The oft-repeated declaration that Nigeria is the giant of Africa is mainly due to its abundant human and natural resources. Indeed, the country is so blessed with vast arable land to the extent that experts have regularly expressed the view that Nigeria has the potential to feed its teeming population and the rest of Africa if the agriculture sector is properly harnessed.
Nonetheless, the potential of the agriculture sector has remained largely untapped despite its capacity for employment generation, food security and poverty reduction in the country. But there is hope that the drive to achieve a hunger-free Nigeria remains a feasible one.
There is hope because Sterling Bank Plc, has taken up the challenge of addressing issues preventing the agriculture sector from attaining its full potential through Agriculture Summit Africa holding in Abuja, from the 5th to 6th of September 2019.
The theme of the continental summit which seeks to transform Nigeria into a global leader in food production, processing and marketing is “Agriculture – Your Piece of The Trillion-Dollar Economy”.
A timely initiative, it is heartwarming that the continental summit was convened to address the future of agriculture in Nigeria and Africa at a point the continent is becoming a single market with over 1.2 billion people through the Continental Free Trade Area (AfCFTA) treaty.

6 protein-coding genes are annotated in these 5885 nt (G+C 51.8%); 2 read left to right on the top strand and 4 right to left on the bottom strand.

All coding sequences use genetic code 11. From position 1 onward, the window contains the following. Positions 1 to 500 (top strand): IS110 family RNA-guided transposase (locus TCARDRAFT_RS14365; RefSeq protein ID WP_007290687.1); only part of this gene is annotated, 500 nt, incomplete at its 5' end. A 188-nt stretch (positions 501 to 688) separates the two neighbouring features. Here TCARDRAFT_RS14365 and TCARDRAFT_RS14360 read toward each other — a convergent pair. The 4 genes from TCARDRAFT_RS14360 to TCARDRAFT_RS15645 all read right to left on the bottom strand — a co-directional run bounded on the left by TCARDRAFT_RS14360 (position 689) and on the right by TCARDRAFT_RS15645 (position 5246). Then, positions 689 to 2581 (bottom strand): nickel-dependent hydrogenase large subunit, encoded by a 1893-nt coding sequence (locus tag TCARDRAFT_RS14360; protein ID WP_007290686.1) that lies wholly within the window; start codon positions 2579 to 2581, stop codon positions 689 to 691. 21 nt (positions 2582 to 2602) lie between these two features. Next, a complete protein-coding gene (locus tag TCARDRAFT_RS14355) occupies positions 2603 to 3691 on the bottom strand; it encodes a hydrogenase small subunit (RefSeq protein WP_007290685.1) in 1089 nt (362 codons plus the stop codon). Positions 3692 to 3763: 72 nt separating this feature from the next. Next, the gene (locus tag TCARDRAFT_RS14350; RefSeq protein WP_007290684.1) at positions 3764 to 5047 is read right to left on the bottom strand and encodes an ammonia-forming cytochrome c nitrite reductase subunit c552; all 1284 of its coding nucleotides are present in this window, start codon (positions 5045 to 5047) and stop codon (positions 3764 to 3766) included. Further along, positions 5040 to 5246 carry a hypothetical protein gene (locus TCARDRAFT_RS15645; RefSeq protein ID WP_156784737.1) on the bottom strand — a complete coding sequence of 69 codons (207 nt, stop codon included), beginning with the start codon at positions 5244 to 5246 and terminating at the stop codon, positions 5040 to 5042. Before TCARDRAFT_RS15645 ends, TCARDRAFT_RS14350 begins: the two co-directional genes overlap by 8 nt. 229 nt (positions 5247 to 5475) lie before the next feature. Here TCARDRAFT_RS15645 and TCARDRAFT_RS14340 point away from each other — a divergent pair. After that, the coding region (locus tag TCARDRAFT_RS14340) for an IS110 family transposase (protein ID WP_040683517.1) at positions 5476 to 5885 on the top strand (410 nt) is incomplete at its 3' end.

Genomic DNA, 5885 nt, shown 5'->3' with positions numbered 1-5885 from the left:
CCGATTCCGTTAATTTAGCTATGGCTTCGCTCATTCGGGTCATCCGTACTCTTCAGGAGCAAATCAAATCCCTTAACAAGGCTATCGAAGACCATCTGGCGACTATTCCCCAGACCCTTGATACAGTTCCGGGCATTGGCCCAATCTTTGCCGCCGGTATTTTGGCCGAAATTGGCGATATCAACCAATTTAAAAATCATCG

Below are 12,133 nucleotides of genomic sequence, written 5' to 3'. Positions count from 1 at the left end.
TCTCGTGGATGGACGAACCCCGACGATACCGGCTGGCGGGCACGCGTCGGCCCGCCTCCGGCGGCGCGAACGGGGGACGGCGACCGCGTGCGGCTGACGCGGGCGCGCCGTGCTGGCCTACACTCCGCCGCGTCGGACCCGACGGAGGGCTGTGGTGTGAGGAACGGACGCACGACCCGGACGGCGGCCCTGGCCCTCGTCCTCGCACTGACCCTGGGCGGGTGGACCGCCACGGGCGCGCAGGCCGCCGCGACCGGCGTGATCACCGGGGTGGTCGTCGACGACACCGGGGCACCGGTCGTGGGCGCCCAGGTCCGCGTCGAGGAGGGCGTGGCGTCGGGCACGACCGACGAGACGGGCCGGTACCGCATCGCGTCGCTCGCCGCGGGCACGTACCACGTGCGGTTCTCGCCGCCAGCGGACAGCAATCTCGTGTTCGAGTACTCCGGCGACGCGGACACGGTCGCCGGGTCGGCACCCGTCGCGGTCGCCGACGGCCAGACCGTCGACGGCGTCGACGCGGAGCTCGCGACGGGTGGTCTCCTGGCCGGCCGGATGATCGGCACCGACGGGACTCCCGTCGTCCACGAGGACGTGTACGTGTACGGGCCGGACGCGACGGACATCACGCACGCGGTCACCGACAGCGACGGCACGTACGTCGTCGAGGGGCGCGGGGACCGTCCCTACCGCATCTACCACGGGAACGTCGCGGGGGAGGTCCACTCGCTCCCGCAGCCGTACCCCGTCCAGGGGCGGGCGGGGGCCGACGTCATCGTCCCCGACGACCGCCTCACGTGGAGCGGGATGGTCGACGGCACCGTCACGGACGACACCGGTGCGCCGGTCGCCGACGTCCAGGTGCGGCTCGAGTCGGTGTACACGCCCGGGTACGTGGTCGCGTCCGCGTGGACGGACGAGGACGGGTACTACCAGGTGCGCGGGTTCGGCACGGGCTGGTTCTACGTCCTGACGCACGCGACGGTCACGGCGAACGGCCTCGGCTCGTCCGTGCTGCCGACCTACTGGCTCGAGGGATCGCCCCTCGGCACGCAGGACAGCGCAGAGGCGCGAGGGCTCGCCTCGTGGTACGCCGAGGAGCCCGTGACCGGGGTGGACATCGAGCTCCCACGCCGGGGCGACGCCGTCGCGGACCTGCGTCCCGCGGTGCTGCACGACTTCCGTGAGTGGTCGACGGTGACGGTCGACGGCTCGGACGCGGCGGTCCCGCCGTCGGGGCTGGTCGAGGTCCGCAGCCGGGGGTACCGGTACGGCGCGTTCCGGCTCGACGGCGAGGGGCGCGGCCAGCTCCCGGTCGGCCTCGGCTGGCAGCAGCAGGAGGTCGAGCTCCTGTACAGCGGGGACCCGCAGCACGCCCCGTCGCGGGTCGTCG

Addressing the media in Lagos on Agriculture Summit Africa which will bring together policy makers, development agencies, international finance institutions and value chain players on the continent, Yemi Odubiyi, Executive Director, Corporate and Investment Banking, Sterling Bank, said it will address the issues preventing the very important sector from attaining its potential because food security on the continent has become a critical issue.
Odubiyi, disclosed agrarian land are becoming increasingly desolate in the face of climate change and rapid population growth making food security a big challenge. Using Nigeria with population estimated at 200 million as an example, he emphasised Africa’s food security challenge by pointing out that the country’s annual population growth rate of 3 percent outstrips economic growth rate at less than 3 percent.